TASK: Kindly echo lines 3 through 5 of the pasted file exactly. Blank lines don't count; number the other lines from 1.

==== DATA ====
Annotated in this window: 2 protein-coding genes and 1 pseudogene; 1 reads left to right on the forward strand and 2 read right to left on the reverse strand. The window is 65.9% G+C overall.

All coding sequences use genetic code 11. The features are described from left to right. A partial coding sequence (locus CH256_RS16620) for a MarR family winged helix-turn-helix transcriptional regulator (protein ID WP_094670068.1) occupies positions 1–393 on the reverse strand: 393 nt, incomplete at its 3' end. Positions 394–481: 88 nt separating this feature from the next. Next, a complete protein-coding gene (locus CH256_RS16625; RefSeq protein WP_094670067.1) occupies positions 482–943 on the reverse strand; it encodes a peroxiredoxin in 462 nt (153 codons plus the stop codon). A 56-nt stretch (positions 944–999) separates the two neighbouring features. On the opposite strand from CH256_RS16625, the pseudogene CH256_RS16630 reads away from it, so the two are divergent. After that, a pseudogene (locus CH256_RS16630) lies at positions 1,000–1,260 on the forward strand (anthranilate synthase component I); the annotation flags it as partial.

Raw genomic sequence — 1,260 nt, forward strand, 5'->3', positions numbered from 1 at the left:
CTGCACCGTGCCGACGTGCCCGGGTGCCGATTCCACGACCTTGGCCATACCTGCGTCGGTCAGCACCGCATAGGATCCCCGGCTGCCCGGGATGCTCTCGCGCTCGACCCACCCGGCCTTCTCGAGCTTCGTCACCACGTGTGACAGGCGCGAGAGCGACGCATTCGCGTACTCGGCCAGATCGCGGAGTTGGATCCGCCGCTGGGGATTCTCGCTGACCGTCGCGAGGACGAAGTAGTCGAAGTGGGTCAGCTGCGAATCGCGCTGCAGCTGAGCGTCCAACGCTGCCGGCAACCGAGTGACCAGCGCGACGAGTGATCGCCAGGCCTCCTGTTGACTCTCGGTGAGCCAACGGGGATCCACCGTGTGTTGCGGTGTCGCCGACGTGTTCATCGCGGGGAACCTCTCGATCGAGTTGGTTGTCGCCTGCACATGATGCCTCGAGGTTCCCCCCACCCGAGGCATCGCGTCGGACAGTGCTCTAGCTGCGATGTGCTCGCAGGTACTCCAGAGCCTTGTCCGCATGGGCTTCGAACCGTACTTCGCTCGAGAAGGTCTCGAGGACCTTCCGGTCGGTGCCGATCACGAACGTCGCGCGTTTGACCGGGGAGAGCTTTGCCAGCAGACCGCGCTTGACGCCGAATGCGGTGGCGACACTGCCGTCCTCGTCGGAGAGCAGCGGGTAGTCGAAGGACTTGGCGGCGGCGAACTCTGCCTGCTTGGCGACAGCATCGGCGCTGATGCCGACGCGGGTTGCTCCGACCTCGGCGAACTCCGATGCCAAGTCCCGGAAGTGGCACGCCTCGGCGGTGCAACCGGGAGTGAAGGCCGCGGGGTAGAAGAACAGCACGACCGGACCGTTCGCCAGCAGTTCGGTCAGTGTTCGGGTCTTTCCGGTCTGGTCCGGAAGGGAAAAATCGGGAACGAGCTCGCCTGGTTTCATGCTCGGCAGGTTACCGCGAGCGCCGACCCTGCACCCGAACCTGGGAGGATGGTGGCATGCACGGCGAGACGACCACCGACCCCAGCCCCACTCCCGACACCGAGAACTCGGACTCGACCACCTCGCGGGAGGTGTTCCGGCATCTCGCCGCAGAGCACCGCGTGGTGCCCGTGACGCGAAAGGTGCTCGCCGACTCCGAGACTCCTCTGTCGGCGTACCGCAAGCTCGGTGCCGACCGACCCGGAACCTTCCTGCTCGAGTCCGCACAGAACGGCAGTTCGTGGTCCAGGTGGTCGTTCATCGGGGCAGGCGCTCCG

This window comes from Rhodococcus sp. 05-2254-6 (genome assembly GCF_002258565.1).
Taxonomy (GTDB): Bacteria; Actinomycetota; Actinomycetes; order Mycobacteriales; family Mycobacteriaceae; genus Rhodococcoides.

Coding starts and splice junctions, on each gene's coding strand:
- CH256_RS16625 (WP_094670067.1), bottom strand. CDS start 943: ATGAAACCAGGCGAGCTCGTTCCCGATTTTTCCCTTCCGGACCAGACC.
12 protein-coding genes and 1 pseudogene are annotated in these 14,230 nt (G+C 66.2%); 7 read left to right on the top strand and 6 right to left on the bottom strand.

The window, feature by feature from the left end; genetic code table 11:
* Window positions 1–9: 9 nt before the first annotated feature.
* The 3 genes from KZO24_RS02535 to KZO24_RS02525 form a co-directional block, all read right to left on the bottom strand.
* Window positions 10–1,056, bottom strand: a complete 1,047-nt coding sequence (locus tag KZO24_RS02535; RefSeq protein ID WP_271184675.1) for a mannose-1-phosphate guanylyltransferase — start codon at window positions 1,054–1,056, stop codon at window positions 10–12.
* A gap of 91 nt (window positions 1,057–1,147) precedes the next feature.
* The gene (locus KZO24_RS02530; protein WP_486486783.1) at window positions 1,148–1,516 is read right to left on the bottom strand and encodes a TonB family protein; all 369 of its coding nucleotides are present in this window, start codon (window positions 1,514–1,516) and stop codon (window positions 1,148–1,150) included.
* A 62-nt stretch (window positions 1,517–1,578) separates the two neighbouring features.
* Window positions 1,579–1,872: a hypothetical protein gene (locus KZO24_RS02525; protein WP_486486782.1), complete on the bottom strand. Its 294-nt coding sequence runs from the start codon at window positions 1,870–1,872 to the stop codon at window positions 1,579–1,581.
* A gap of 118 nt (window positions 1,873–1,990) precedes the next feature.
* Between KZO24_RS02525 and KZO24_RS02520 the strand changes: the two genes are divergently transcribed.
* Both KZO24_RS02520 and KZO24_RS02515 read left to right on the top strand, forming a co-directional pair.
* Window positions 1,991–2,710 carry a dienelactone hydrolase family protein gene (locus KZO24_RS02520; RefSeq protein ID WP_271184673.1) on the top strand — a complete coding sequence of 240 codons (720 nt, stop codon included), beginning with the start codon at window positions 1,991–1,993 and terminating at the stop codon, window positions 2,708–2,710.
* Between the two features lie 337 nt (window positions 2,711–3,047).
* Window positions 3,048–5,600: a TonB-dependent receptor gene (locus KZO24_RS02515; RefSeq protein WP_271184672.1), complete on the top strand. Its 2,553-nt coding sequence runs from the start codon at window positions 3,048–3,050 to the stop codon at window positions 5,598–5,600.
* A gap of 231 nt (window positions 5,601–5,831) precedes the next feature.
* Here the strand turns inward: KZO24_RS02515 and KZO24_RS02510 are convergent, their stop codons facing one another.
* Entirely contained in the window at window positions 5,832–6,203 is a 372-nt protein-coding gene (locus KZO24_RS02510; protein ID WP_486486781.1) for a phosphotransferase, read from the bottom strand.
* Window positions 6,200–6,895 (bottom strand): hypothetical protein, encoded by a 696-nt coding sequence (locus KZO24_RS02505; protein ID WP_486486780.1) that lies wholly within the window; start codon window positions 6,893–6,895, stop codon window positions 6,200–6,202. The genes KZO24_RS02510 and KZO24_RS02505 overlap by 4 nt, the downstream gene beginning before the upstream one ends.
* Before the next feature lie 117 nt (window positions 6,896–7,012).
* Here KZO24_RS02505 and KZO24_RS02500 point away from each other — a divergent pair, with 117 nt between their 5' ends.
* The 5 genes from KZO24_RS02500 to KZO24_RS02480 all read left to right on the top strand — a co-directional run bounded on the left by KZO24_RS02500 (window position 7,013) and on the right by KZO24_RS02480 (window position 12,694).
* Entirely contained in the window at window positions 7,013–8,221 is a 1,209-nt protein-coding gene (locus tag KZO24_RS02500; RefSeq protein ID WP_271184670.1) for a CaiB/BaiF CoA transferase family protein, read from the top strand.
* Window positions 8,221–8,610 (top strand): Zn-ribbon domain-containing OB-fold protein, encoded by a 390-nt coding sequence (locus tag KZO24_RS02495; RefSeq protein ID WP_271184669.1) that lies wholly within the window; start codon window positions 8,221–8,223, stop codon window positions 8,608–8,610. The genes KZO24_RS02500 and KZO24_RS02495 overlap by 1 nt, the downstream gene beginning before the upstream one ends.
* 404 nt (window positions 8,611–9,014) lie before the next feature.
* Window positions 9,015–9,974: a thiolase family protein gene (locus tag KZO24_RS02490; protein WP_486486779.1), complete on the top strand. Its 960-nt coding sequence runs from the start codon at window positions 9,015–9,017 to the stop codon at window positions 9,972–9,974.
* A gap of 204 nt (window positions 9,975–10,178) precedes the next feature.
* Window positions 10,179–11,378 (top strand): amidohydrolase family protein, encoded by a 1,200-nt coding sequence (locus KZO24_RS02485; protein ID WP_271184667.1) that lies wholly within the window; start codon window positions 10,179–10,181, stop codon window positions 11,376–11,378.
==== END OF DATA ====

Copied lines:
Raw genomic sequence — 1,260 nt, forward strand, 5'->3', positions numbered from 1 at the left:
CTGCACCGTGCCGACGTGCCCGGGTGCCGATTCCACGACCTTGGCCATACCTGCGTCGGTCAGCACCGCATAGGATCCCCGGCTGCCCGGGATGCTCTCGCGCTCGACCCACCCGGCCTTCTCGAGCTTCGTCACCACGTGTGACAGGCGCGAGAGCGACGCATTCGCGTACTCGGCCAGATCGCGGAGTTGGATCCGCCGCTGGGGATTCTCGCTGACCGTCGCGAGGACGAAGTAGTCGAAGTGGGTCAGCTGCGAATCGCGCTGCAGCTGAGCGTCCAACGCTGCCGGCAACCGAGTGACCAGCGCGACGAGTGATCGCCAGGCCTCCTGTTGACTCTCGGTGAGCCAACGGGGATCCACCGTGTGTTGCGGTGTCGCCGACGTGTTCATCGCGGGGAACCTCTCGATCGAGTTGGTTGTCGCCTGCACATGATGCCTCGAGGTTCCCCCCACCCGAGGCATCGCGTCGGACAGTGCTCTAGCTGCGATGTGCTCGCAGGTACTCCAGAGCCTTGTCCGCATGGGCTTCGAACCGTACTTCGCTCGAGAAGGTCTCGAGGACCTTCCGGTCGGTGCCGATCACGAACGTCGCGCGTTTGACCGGGGAGAGCTTTGCCAGCAGACCGCGCTTGACGCCGAATGCGGTGGCGACACTGCCGTCCTCGTCGGAGAGCAGCGGGTAGTCGAAGGACTTGGCGGCGGCGAACTCTGCCTGCTTGGCGACAGCATCGGCGCTGATGCCGACGCGGGTTGCTCCGACCTCGGCGAACTCCGATGCCAAGTCCCGGAAGTGGCACGCCTCGGCGGTGCAACCGGGAGTGAAGGCCGCGGGGTAGAAGAACAGCACGACCGGACCGTTCGCCAGCAGTTCGGTCAGTGTTCGGGTCTTTCCGGTCTGGTCCGGAAGGGAAAAATCGGGAACGAGCTCGCCTGGTTTCATGCTCGGCAGGTTACCGCGAGCGCCGACCCTGCACCCGAACCTGGGAGGATGGTGGCATGCACGGCGAGACGACCACCGACCCCAGCCCCACTCCCGACACCGAGAACTCGGACTCGACCACCTCGCGGGAGGTGTTCCGGCATCTCGCCGCAGAGCACCGCGTGGTGCCCGTGACGCGAAAGGTGCTCGCCGACTCCGAGACTCCTCTGTCGGCGTACCGCAAGCTCGGTGCCGACCGACCCGGAACCTTCCTGCTCGAGTCCGCACAGAACGGCAGTTCGTGGTCCAGGTGGTCGTTCATCGGGGCAGGCGCTCCG

This window comes from Rhodococcus sp. 05-2254-6 (genome assembly GCF_002258565.1).